Album Review: Our Hollow, Our Home – Burn In The Flood

Album Review: Our Hollow, Our Home - Burn In The Flood
Reviewed by Dan Barnes

It’s been a long road since the release of their sophomore and last album, the critically acclaimed In Moment // In Memory, and Our Hollow, Our Home have, like many bands in their position, found it difficult to maintain momentum in the current climate. But the Southampton-based band have used the time wisely and are releasing Burn In the Flood through their own label.

The band promise their new record will encompass themes of the struggles of personal growth and feeling trapped by emotions and how to deal with those issues. With the statistics showing an observable decline in the overall mental health of the nation, it is the kind of topic that needs to be brought front and centre and a sensible debate had.

Album Review: Our Hollow, Our Home - Burn In The Flood

What Our Hollow, Our Home have delivered is a solid slab of modern metal, injected with the emotional dissonance pervading through the populace at this time. Burn in the Flood is a collision of intense rage and ire, with the relative calm of introspection. Tracks like Overcast and Seven Years (Shine a Light on Me) are punchy and aggressive while hiding fragile centres and this combination allows the counterpart to shine more brightly. Yet don’t be taken in by the seemingly pop-punk vibe of Better Daze, as to do so would mean you might find yourself blind-sided by the boot to the face belligerence as Our Hollow, Our Home unleash their demons.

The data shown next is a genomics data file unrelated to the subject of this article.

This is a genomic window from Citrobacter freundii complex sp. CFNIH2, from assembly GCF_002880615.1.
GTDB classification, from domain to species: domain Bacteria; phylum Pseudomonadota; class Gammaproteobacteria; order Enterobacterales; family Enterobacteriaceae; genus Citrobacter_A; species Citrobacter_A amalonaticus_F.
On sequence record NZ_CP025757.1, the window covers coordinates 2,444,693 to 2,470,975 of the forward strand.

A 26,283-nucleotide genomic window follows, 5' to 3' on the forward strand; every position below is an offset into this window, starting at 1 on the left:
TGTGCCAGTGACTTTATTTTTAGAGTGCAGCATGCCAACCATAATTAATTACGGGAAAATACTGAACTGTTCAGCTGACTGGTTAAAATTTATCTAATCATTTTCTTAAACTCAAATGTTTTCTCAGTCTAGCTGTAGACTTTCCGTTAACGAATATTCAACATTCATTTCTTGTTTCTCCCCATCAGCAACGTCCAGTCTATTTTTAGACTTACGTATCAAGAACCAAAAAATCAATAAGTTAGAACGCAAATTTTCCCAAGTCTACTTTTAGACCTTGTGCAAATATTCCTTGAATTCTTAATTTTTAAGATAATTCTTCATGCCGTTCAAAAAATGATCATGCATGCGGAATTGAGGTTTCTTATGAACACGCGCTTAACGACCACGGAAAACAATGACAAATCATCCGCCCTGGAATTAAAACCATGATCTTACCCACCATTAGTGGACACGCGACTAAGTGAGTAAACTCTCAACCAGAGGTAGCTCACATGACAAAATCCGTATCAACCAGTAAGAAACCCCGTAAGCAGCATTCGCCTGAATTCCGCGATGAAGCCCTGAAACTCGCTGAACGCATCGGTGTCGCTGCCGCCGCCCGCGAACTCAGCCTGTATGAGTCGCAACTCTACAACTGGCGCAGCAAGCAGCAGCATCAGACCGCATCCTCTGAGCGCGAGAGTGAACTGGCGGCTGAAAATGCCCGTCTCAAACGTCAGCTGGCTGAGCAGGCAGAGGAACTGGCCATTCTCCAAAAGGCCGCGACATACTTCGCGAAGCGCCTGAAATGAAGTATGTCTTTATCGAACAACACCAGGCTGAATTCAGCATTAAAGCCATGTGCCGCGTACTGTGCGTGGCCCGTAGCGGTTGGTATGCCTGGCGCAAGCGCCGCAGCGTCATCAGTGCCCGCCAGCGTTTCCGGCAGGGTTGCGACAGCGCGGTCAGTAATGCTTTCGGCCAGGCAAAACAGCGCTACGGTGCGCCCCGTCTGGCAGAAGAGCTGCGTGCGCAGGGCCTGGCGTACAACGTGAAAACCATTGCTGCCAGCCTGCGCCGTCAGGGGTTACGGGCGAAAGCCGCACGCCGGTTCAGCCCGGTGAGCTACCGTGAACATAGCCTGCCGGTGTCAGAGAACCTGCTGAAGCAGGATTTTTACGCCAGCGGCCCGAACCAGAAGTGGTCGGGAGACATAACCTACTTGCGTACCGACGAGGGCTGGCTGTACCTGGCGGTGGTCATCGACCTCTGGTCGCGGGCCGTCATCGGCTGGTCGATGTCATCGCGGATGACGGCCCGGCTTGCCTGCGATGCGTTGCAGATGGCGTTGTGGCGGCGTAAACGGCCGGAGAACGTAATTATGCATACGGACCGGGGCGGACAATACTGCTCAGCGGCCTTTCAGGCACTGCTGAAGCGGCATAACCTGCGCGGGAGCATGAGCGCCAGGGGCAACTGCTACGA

In Retrospect’s meaty guitar and pummelling drums and Monarch’s huge groove and spat vocals show Burn in the Flood is not afraid of revealing all the weapons in Our Hollow, Our Home’s musical arsenal and act as something of a welcome after the relatively bog-standard Parkway Drive sounding title track and Failsafe.

Vocalists Conor Hallisey and Tobias Young are joined by a few guests across the record, with TheCityIsOur’s Oli Duncanson joining in on Nerv; and Ryo Kinshita of Crystal Lake making his presence felt on lead track Remember Me. However, when Lochie Keogh of Australian’s Alpha Wolf is added for Children of Manus, which arrives with a huge beat down and becomes epic in its musical scope, it is the highlight of the album for me.

As Burn in the Flood draws to a close, Our Hollow, Our Home unveil Blood – the longest and, in many ways, least effective song on the album. The band should be applauded for trying something different, but the throwing the kitchen sink feel of Blood – with its synthpop-ballad-acoustic-rap-Nu elements makes it feel somewhat naïve.

That said, on the whole I enjoyed Burn in the Flood. It’s a forward-thinking, well-performed and well-produced record which uses all of Our Hollow, Our Homes chops to make a worthy release. Having seen them on the Never Say Die tour in 2019 (with Crystal Lake and Alpha Wolf, as it happens) I know that the band are a devastating live act so, perhaps if they play any of the three tracks I didn’t engage with in the future it might give me the opportunity to re-evaluate them.

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